Duluth Superior Area Community Foundation Leader Holly Sampson Announces Retirement

Tuesday, January 7, 2020

Holly C. Sampson, president and CEO of the Duluth Superior Area Community Foundation since 1990, announced today that she will retire effective June 30. 
 
“It has been an honor and a privilege to lead this organization and work with so many people dedicated to the quality of life of our region,” Sampson said. “We have touched and improved lives in the Northland. Every day has been exciting, inspiring and rewarding for me.” 
 
She added: “This is the right time to move to the next chapter, for the Community Foundation and for me. I will work with the Board of Trustees on a transition plan that ensures the strength and health of this organization so it can continue to support the strength and health of this special place we call home.” 
 
The Community Foundation is one of the Northland’s farthest-reaching and most important foundations. Its mission is to encourage private giving for the public good through a community endowment built by gifts from thousands of individuals and organizations. 
 
Guided by a volunteer Board of Trustees, the Community Foundation makes grants to nonprofits for projects and to individuals for scholarships while providing leadership on important community initiatives in seven counties of northeast Minnesota and three counties of northwest Wisconsin. Its coverage area extends from International Falls on the north to Carlton on the south and from Aitkin on the west to Ashland on the east. 
 
Since its start in 1983, it has distributed more than $59 million in grants and scholarships and has established more than 430 funds. Sampson has overseen significant growth, from $6 million to more than $79 million under management, and with $2 million distributed in the last year alone. 
 
Sampson, 65, has led the Community Foundation since 1990. She came to the organization after a career as a planner, social worker and consultant. The Minneapolis native fell in love with the Lake Superior region. She has dedicated her career to growing and supporting the place and its people. 

Some of the Community Foundation’s key work during Sampson’s tenure has included:

  • Creation of Speak Your Peace: The Civility Project, which encourages civic engagement by building and sustaining civil discourse. The program has become synonymous with the Twin Ports, helping the region address challenges and opportunities since its inception in 2003, and spreading nationwide and worldwide since.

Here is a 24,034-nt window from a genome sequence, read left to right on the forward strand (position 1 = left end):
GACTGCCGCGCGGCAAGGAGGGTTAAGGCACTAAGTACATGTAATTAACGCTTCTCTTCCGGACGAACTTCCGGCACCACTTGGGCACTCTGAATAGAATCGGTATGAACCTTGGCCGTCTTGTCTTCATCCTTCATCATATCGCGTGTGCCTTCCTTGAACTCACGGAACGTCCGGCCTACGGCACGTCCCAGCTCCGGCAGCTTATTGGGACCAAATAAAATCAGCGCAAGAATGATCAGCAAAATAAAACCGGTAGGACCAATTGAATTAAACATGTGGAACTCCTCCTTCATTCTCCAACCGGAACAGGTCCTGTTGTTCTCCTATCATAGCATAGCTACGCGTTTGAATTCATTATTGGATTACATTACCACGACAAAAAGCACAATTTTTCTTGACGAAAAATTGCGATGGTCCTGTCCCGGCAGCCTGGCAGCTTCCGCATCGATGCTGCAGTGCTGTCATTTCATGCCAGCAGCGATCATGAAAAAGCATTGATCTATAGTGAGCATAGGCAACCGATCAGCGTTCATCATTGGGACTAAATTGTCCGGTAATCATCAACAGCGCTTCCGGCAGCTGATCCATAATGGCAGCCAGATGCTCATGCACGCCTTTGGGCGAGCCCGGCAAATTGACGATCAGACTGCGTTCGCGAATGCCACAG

• Development of Opportunity Rising, an initiative to narrow the opportunity gap between rich and poor children in Duluth and Superior. The program, which began in 2015, has distributed nearly $2 million to help families with children achieve full human potential in a region where poverty exceeds state and national averages. Sampson now serves on the Strategic Advisory Council, providing leadership for 55 U.S. community foundations that have made commitments to narrowing the opportunity gap.
  • Attracting and retaining young adults in the Northland to improve lives and address workforce needs. This effort included creation of TwinPortsConnex, an initiative that helped young adults, and especially students at the region’s colleges and universities, connect with employers so they could stay here. In 2014, the program merged with NORTHFORCE, another nonprofit focused on similar goals.
  • Encouraging and developing programs that tap philanthropic involvement to support disaster preparation and recovery, now a collaboration called Ready North. This initiative began in 2012 after a devastating flash flood did more than $200 million in damage to the region. Sampson coordinated philanthropic recovery efforts, including raising more than $2 million in collaboration with the United Way and the Northland Foundation. Sampson now serves on the Advisory Council for the international Center for Disaster Philanthropy.  

“All of this work could not have happened without the support of our dedicated and visionary donors, volunteers and community leaders,” Sampson said. “I am grateful to have worked with so many who have focused their talents and resources on so much to strengthen our region.” 

Outside of the Community Foundation, Sampson has served as president of Rotary Club 25 of Duluth and also has collaborated with many other organizations, linking Northland work to national and global initiatives. Her efforts have included: founding the Minnesota Disaster Philanthropy Working Group, chairing the task force that established the Minnesota Principles for Grantmakers, chairing the Minnesota Council on Foundations, serving on the national Council on Foundations leadership team that created U.S. standards for community foundations and building community foundations worldwide through the Transatlantic Community Foundation Fellowship with the Community Foundation in Northern Ireland. 
 
David Kropid, chair of the Community Foundation Board of Trustees, said the board will work with Sampson on a leadership transition and will begin the search for her successor. 
 
“Holly has been the face of the Community Foundation for 30 years, leading bold programs and vital support systems that have changed lives and our region for the better,” he said. “To her, we say thank you on behalf of everyone in the Northland.”